What is a glycol chiller?
This term generally refers to a chiller that consists of a reservoir of cooled liquid. Typically, the liquid consists of a mixture of propylene glycol and water.
The cooled reservoir solution is then pumped through a heat exchanger (cooling loop) to chill a target solution or the surrounding atmosphere (air conditioning).
In many applications, the chilled reservoir is cooled to a temperature that is much less than that of the desired target temperature. A control system is utilized to adjust the flow into the heat exchanger to manage the target temperature. By chilling the reservoir to a low temperature, the system provides a large heat capacity and allows it to quickly react to large changes in the target temperature.
An additional feature of a glycol chiller, sometimes found on chillers for brewing systems, is that they are able to control multiple target temperatures independently. For each target, a separate pump and control system is utilized to control the target temperature. For instance, two loops could be utilized with one loop controlling the temperature of a RDWC reservoir and the other loop feeding an air heat exchanger (air conditioning).
What is propylene glycol?
Propylene glycol is a synthetic, water-soluble, generally non-toxic, and easily metabolized chemical that has a variety of uses. One use is that it acts as an anti-freeze and is used, such as in this application, to reduce the freezing point of water. It acts as a safety feature to prevent freezing of the reservoir and potential damage to the chiller itself. It also has anti-bacterial properties and acts to buffer metals against corrosion. Do NOT confuse this with ethylene glycol which is quite toxic if ingested by humans, pets, etc.
The experimental set-up
In order to build a glycol chiller, there are a several pieces of equipment that are needed
- a chiller with sufficient capacity to handle the maximum expected heat load (in this case a TECO aquarium chiller)
- an insulated reservoir (camping cooler)
- a heat exchanger (such as a beer wort coil, use stainless steel for anything metal contacting the nutrient solution)
- a temperature PID controller with thermocouple
- submersible aquarium pump(s)
Other miscellaneous items include
- hose, tubing, or pipe for interconnecting the components
- interconnect fittings as needed
- bulkhead fittings for the reservoir (see Extra Long Bulkheads)
- gylcol (optional) + water
This is the chiller I choose to use:
The glycol reservoir is simply a modified camping cooler (the better the cooler, the better the efficiency):
Connections to the chiller are made and insulated (somewhat) with some neoprene:
And, the tubing is routed to a couple of bulkheads installed in the reservoir (camp cooler). The holes for the bulkheads were drilled using a step drill bit (a large one):
Within the reservoir we have:
In this case, you’ll notice that there are two small aquarium pumps. The TECO chiller does not have an internal pump. One of the pumps purpose is to recirculate the glycol reservoir solution through the chiller. This pump currently operate in a continuous manner. The chiller itself monitors the temperature of the solution flowing through the chiller heat exchanger and will cycle on/off automatically based on the set-point. I have the set-point set to 48 degrees Fahrenheit. This will be the temperature of the glycol reservoir solution.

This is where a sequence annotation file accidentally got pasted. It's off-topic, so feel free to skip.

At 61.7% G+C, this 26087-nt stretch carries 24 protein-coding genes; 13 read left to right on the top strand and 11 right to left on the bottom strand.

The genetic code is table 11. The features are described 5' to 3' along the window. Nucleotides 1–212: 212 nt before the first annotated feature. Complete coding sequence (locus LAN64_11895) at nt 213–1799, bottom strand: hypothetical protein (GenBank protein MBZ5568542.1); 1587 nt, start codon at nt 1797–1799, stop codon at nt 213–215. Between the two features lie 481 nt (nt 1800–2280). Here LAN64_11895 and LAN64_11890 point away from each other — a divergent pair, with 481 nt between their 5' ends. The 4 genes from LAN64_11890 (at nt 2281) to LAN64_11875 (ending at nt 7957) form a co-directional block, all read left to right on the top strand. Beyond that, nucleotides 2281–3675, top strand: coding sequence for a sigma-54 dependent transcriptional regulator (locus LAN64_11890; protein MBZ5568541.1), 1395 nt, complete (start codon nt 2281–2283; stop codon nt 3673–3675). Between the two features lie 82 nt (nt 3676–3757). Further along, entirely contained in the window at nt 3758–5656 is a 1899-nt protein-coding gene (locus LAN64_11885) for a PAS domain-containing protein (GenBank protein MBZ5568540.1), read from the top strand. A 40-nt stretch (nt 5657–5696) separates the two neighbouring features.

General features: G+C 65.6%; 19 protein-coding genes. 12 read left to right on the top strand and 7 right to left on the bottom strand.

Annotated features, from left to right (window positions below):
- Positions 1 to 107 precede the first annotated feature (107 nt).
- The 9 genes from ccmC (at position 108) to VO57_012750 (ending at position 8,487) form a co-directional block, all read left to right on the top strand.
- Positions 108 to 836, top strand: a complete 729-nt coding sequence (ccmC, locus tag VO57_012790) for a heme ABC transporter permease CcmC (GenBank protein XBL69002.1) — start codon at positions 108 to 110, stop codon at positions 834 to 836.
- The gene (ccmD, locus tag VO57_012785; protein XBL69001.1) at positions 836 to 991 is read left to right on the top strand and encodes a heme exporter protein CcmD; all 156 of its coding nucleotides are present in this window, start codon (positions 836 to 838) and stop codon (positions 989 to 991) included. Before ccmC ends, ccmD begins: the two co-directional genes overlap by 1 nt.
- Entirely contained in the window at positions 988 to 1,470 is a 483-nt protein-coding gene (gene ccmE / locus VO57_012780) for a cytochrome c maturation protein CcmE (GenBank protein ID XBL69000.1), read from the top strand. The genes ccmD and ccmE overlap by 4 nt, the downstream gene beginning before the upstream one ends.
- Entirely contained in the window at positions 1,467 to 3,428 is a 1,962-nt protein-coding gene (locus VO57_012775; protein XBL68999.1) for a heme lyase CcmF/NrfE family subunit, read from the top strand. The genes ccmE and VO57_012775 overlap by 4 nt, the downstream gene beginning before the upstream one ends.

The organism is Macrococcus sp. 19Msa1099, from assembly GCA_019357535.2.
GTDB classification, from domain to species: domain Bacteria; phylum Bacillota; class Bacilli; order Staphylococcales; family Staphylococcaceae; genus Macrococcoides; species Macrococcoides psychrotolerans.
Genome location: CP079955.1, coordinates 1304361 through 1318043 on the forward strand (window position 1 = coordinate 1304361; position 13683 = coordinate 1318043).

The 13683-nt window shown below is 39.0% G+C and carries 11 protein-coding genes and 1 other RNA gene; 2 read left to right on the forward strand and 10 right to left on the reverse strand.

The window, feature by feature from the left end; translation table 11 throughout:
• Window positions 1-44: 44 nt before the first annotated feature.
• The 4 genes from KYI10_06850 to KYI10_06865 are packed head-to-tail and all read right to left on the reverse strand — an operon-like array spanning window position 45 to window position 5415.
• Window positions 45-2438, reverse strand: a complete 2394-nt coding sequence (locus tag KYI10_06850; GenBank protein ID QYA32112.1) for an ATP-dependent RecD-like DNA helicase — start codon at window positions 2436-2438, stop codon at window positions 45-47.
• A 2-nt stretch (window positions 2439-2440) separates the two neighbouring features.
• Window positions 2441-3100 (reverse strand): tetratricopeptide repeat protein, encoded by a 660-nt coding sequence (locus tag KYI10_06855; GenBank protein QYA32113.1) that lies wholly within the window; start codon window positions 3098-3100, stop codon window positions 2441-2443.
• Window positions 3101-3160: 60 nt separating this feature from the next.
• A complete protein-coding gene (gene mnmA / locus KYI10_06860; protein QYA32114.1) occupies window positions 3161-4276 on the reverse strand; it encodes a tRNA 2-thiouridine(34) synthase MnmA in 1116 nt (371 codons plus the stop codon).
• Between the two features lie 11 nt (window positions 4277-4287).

The second pump is used to pump the chilled glycol solution to an external heat exchanger (located in the RDWC reservoir). This pump is controlled by a PID controller which will cycle the pump on/off (PWM). PID controllers are “closed loop” controllers which “learn” how the system is reacting to changing conditions. The PID controller adjusts the on/off times and durations in order to precisely control the temperature. The PID controller which I’m using is an Inkbird (controller works but there are better options):
The pump to the external heat exchanger is connected to a “wort” chiller coil located in the RDWC reservoir:
The semi-transluscent tubing is an air line that is described in another topic, here: Airpumpless Sluckets
And, the interior of the RDWC reservoir:
The glycol solution never comes into contact with the nutrient solution and, likewise, the nutrient solution never leaves the RDWC reservoir. The heat exchanger (wort chilling coil) does the work of removing heat from the nutrient solution and transferring it to the glycol solution. Notice that the heat exchanger coil which is in contact with the nutrient solution is stainless steel. Avoid other common metals such as copper as these can slowly dissolve into the nutrient solution eventually lead to plant toxicity.
In this first graph you’ll see the environmental temperatures. The red trace is the temperature in the grow area. The green trace is the temperature outside of the grow area. For this test, the lights, in a closed room, were ramped to full power and then ramped down. You can see how it affected the room temperature:
In the second graph, you can see the RDWC solution temperature at the point where it returns to the RDWC reservoir (system set-point is 68 degree Fahrenheit):
You’ll also notice how the PID controller reacted to the change in heat load. When the heat load is removed (lights off), the temperature overshoots then undershoots while the PID controller tries to learn the new situation with the solution temperature.
Here is another example where the lights are being cycle on/off and random intervals:
And, the solution temperature:
In both cases, the temperature set-point is 68 F and is controlled to within +/- 0.5 degree Fahrenheit. Additional tuning of the PID loop or using a better PID controller can improve the performance further.
Do you need this level of control? Probably not, but if you are running experiments this appears to be a good way to control the temperature variable.